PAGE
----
Ending the excuses for not including expert voices of women and non-binary people in journalistic texts from Venezuela. This is the main objective of the recently launched project Mujeres Referentes, which was developed by Alianza Rebelde (made up of media outlets Runrun.es, El Pitazo and Tal Cual) and Chicas Poderosas Venezuela.
Mujeres Referentes has its beginnings in a workshop on content production with a gender perspective that journalists from the three media received from the nonpprofits Avesa and Aliadas en Cadena in May 2019. As a result of the workshop, the Alianza Rebelde media created guide to produce reports that were free of any form of discrimination against women.
“In that decalogue, the second item said: ‘guarantee parity, plurality and gender balance in the sources consulted,’” Carmen Riera, coordinator of Mujeres Referentes and director of projects at Runrun.es, told LatAm Journalism Review (LJR).
In order to answer this point, she together with Yelitza Linares, strategy and business manager of El Pitazo, decided to create a document in Google Drive in which everyone would include their sources who were women and non-binary people.
"We assumed that with each one, the contribution that each one of the journalists would make, we would make a directory much greater and more enriching for our media," Riera said.
However, due to the "information vortex" in Venezuela, the project was not rigorously monitored, Riera explained. In 2020, with the arrival of the COVID-19 pandemic and the increase in editorial meetings via Zoom, Riera realized that one of Runrun.es’ sections in particular was missing the voice of women. The section, Tres por Tres, asks three people who are experts in a specific area the same three questions. Riera began to notice that the speakers were almost always men.
"'And what happened? Why do we only have men speaking here? Don't we have female specialists?'” Riera asked her colleagues. Together with Linares, they understood that they had to resume the project. The two journalists, in addition to belonging to the media that are part of the Rebel Alliance, are both ambassadors of Chicas Poderosas in their country.
That was nine months ago. From there, they began the process of strengthening the databases, reviewing sources and confirming participation in the project.
According to Riera, the database was mainly fed with journalists' sources and in some cases with information from some nonprofits. For Linares, the fact that it is a project that comes from the media and journalists themselves gives relevance to the project.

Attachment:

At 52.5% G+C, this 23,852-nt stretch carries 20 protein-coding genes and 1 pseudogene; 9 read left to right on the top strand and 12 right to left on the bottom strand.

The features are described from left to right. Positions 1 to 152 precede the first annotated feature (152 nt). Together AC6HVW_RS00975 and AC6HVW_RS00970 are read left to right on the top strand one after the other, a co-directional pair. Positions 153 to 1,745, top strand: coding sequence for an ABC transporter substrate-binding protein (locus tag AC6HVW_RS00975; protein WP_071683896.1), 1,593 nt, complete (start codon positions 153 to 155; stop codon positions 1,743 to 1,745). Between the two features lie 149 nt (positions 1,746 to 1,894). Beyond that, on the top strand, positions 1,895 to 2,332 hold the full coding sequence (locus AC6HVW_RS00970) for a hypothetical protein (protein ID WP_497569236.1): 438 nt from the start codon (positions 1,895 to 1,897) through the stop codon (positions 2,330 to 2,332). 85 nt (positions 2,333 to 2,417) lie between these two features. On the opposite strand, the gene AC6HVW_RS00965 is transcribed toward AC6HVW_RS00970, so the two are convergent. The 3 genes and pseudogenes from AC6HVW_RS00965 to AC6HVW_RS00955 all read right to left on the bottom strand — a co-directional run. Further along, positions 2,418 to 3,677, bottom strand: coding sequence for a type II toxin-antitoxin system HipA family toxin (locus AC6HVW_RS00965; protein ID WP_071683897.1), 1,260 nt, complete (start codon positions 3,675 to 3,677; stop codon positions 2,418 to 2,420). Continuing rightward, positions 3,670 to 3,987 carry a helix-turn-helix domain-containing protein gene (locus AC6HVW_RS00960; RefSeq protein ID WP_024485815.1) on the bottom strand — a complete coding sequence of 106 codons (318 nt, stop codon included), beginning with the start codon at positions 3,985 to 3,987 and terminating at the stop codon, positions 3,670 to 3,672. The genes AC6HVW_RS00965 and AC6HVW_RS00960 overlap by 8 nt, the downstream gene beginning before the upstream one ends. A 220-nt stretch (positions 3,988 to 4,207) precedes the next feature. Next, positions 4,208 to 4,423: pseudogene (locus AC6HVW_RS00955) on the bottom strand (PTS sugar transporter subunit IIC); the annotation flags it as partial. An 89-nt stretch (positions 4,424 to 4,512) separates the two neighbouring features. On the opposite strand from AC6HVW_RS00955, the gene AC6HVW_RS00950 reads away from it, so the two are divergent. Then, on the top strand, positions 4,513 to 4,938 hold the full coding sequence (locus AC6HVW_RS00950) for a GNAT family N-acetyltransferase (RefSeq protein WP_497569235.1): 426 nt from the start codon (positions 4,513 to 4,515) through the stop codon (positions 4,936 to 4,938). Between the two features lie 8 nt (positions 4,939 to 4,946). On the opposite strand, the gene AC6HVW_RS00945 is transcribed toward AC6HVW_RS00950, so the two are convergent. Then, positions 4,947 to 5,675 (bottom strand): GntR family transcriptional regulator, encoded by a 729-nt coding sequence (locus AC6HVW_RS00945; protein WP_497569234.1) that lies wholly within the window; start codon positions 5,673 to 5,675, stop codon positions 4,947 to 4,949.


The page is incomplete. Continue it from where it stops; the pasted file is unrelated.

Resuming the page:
“El Pitazo is a media outlet. In the Alliance, it has more correspondents, especially in the regions. And it was also a way of giving visibility to those women who are also in the regions, because the media are often very centralist when it comes to giving information, especially when it is very specialized,” Linares told LJR. “So, this was very good, many of the women journalists and men also felt called by this and provided contacts. Somehow they feel that this database is theirs, too.”
With the contacts ready, the coordinating team verified the information from the possible sources: perhaps one of the most important steps. For Linares, who is editor of the project, this was one of the most important challenges of the project. Something in which Riera agrees.
“For us, the validity of that person as a source and that they have the skills for that is important. That is to say, that it is a person with a professional career, who has had contributions to society, to the country, either through investigations, either because of the position they have held, or because of the creation of nonprofits or the defense of human rights, that is, each one of these women or non-binary people who are in the directory are approved by us in that sense,” Riera explained. "They have to be women and non-binary people with proven abilities there in different areas.”
Upon review, the database had a list of 300 women and non-binary individuals. Emails were sent to those contacts explaining the project and asking for their authorization to be there: one of the particulars of Mujeres Referentes.
The project went public with a total of 207 women. Some of the people contacted did not respond to the email or would not participate, in some cases because they considered that they did not have time to respond to requests from journalists. Linares, however, thinks that in some cases there might be some reluctance on the part of some women to recognize themselves as references, something she has seen since she was an editor at the newspaper El Nacional.